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Foodiefy by Goddess of Scrumptiousness

Everything you want to know about food, cooking, baking, eating, foodie lifestyle and the art of deliciousness
Dec 11 '11
FEATURED INGREDIENT :  OLIVE OIL
Some say that the best olive oils come from the Mediterranean,  but whilst countries such as France, Greece, Italy,  and Spain all produce fine specimens, olive oil is also produced in many other countries such as Argentina, Australia, Egypt,  Israel,  Lebanon,  South Africa,  Tunisia, Turkey and New Zealand, with the largest producers worldwide being Spain, Italy, Greece, Portugal, Tunisia, Turkey, Syria.
Origin and History of Olive Oil
Olive oil is one of the oldest culinary oils. The olive tree is native to Asia Minor and was first thought to be cultivated in Syria about 6,000 years ago. It spread to the rest of the Mediterranean around 5,000 years ago and was being grown in Crete by 3,000 BC. 
Both scriptural and classical writings refer to both the oil and the tree as  as a symbols of goodness, purity, peace and happiness. According to legend,  the first olive tree grew on Adam’s tomb and don’t forget olive branch brought to Noah on the ark  signaling the end of the flood. 
In addition to its  culinary use,  the oil was burnt in the sacred lamps of temples, while the victor in the Olympic games was crowned with its leaves and by the time they were established in Egypt, they were so highly prized that  the great Tutankhamen had olive branches placed in his tomb. 
The use of olive oil spread rapidly around the Mediterranean and across the ancient world and has been a foundation of the Mediterranean diet for thousands of years.
Cultivation and Processing of Olive Oil 
Before we can talk fully about olive oil, mention must be made of the tree which produces the fruit from which it is extracted. Olive trees have a life span of 300 to 400 years and grow to a height of 6m/20 feet or more. Depending on the variety,  they produce fruit varying from green to black however, olive oil is only made from green olives and just as with wine, the flavour, colour, and consistency vary due to different olive types, location, and weather. 
In order to achieve the finest quality olive oil, the fruit must be harvested at its optimum stage of ripeness and pressed within 72 hours. The best harvesting method is hand picking, but this is labour intensive which is reflected in the price. The reason for this is to prevent the fruit being bruised in the picking process which causes tartness and higher acidity.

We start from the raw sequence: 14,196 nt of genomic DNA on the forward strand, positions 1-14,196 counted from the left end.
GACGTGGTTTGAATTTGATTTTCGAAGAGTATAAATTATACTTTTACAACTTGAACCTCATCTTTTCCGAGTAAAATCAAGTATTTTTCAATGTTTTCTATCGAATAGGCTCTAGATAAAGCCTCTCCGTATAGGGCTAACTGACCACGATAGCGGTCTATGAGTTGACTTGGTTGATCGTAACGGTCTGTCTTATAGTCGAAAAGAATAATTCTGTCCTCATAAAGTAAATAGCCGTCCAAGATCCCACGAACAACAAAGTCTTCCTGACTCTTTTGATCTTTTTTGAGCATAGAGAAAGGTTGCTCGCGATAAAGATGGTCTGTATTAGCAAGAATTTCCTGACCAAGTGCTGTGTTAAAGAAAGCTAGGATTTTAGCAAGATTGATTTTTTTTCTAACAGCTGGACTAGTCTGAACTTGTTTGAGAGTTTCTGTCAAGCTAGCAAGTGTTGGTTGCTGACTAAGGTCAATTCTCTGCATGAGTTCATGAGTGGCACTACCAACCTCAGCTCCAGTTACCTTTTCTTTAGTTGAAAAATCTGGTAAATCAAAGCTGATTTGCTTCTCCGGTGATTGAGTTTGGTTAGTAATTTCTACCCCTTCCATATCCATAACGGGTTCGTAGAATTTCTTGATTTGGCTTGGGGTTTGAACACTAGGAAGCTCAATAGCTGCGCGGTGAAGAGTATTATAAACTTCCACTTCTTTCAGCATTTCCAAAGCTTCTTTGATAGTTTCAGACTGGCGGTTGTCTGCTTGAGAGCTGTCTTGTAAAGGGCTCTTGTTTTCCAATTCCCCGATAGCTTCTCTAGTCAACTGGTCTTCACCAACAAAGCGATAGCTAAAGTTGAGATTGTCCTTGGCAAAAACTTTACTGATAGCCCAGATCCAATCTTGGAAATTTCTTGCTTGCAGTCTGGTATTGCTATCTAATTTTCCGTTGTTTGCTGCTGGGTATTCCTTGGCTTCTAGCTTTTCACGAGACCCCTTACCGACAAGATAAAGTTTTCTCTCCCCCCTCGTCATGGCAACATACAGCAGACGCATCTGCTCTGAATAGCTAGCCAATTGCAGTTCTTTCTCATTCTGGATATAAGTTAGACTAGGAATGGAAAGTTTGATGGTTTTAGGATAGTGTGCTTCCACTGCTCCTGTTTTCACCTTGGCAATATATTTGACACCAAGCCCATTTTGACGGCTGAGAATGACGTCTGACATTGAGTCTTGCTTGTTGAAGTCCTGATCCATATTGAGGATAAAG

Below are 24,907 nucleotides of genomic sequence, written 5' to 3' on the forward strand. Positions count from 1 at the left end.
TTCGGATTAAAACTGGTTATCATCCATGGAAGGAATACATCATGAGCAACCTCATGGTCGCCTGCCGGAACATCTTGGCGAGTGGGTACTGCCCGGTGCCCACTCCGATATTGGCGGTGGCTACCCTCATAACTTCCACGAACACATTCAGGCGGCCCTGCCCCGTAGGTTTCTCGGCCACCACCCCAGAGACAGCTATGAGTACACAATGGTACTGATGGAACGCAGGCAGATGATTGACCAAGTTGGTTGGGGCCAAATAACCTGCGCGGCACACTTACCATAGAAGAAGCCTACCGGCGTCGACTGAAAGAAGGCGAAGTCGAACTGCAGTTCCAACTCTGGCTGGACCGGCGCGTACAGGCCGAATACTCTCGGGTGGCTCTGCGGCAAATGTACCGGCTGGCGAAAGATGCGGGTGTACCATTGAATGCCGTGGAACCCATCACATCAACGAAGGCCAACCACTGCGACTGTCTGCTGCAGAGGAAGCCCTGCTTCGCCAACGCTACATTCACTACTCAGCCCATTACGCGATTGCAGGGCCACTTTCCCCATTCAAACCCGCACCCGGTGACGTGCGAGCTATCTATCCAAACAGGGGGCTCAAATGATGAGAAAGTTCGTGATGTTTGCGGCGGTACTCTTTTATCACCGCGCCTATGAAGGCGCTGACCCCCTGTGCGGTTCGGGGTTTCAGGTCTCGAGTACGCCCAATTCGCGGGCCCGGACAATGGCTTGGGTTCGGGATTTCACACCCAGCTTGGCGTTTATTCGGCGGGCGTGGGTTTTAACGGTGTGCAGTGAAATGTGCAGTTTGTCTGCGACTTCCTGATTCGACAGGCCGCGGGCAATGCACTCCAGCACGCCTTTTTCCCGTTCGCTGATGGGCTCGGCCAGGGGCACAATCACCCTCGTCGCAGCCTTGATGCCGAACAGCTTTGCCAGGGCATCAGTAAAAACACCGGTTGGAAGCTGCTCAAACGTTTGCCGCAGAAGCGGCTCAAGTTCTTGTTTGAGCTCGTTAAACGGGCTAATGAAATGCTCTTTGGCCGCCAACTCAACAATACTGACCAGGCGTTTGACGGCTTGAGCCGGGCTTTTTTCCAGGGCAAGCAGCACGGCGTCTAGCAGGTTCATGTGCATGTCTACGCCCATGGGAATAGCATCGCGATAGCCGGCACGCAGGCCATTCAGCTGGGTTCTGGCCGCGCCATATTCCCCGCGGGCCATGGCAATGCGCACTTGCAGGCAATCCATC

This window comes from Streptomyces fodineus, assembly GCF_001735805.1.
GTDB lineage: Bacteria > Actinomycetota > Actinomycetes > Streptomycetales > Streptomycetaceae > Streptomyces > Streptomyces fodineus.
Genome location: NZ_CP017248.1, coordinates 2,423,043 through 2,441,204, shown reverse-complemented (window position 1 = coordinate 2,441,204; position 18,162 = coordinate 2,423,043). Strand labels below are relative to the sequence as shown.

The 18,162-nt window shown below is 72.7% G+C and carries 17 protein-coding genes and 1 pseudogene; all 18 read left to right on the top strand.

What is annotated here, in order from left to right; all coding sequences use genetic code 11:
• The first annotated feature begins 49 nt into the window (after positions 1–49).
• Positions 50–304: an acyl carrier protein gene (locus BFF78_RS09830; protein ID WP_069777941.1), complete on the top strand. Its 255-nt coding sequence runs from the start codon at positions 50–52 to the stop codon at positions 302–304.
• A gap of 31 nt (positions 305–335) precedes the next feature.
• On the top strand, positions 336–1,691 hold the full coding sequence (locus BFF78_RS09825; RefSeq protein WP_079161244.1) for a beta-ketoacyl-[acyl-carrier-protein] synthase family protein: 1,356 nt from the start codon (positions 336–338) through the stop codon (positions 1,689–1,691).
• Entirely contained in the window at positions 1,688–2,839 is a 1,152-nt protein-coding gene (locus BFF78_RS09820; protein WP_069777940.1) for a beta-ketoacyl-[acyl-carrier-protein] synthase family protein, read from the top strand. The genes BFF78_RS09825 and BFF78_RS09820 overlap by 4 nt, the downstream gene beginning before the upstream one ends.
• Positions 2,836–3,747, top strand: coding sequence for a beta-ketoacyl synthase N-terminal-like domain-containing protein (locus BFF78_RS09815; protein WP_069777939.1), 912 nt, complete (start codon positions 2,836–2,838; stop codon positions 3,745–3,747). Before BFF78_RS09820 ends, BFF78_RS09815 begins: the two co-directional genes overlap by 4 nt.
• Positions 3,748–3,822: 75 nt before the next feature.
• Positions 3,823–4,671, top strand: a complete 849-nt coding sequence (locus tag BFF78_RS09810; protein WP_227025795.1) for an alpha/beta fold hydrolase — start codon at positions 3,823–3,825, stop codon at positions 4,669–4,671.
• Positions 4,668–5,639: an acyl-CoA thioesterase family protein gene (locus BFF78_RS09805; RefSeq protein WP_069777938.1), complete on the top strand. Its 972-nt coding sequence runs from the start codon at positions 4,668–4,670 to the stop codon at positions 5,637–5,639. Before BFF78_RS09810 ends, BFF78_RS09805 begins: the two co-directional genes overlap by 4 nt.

Once picked, the traditional method of obtaining olive oil starts with the  crushing the washed and stemmed olives with huge stone wheels, however this has been surpassed by  commercial hydraulic machinery in many instances.  Whether traditional or modern, the process remains the same. Once crushed the paste is pressed, ensuring heat isn’t allowed to build up as this affects the flavour (cold pressing),  then the resulting liquid is separated into water and oil, nowadays often using a centrifugal separator. 
The resulting oil from this first pressing is the best quality and designated the name “Extra Virgin”. That’s the basics, but olive oil grading is much more complicated so  below are listed some of the types of oil with a brief explanation of  the standards that have to be achieved for each type.
Grades of Olive Oil
Olive oil is graded according to its flavor, colour, and aroma, as well as its acidity. As mentioned above, many factors contribute to the overall quality, but below are the basic requirements for each type.
Premium Select (fine) Extra-Virgin Olive Oil 
This is the crème de la crème of olive oils.  It has a rate of acidity which is less than 1% with some as low as .225%. This level of quality is achieved through hand harvesting and cold pressing within 24 hours, thus ensuring the highest degree in both quality and taste.
 Extra-Virgin Olive Oil
Any olive oil that is less than 1% acidity, produced by the first pressing of the olive fruit through the cold pressing process can be classed as an extra virgin oil but a word of warning - many extra virgin olive oils are extra virgin in name only, meeting only the minimum requirements. ‘Extra virgin’ is a chemical requirement that does not necessarily indicate quality or taste. In general, the deeper the colour, the more intense the olive oil flavor.
 Virgin Olive Oil
This is made from olives which are slightly riper than those used for extra-virgin oil. Whilst it is still unrefined, it has a slightly higher level of acidity (1-1/2 to 2%) and is generally milder than extra virgin olive oil.
 Pure Olive Oil
This is solvent-extracted from the olive pulp, skins, and pits then refined (also called commercial grade oil).   It is lighter in colour and blander than virgin olive oil. The word “pure” refers to the fact that no non-olive oils are added. Other than that, its mediocrity is such that it’s really not a worthy competitor for cupboard space.
Buying and Storing Olive Oil
When buying olive oil in bulk,  transfer into smaller containers, preferably to a  dark-coloured  bottle as air, heat, and light will cause olive oil to turn rancid. Always store in a coolish, dark place and be sure containers are  tightly sealed.  Avoid  plastic containers as the oil can absorb PVCs.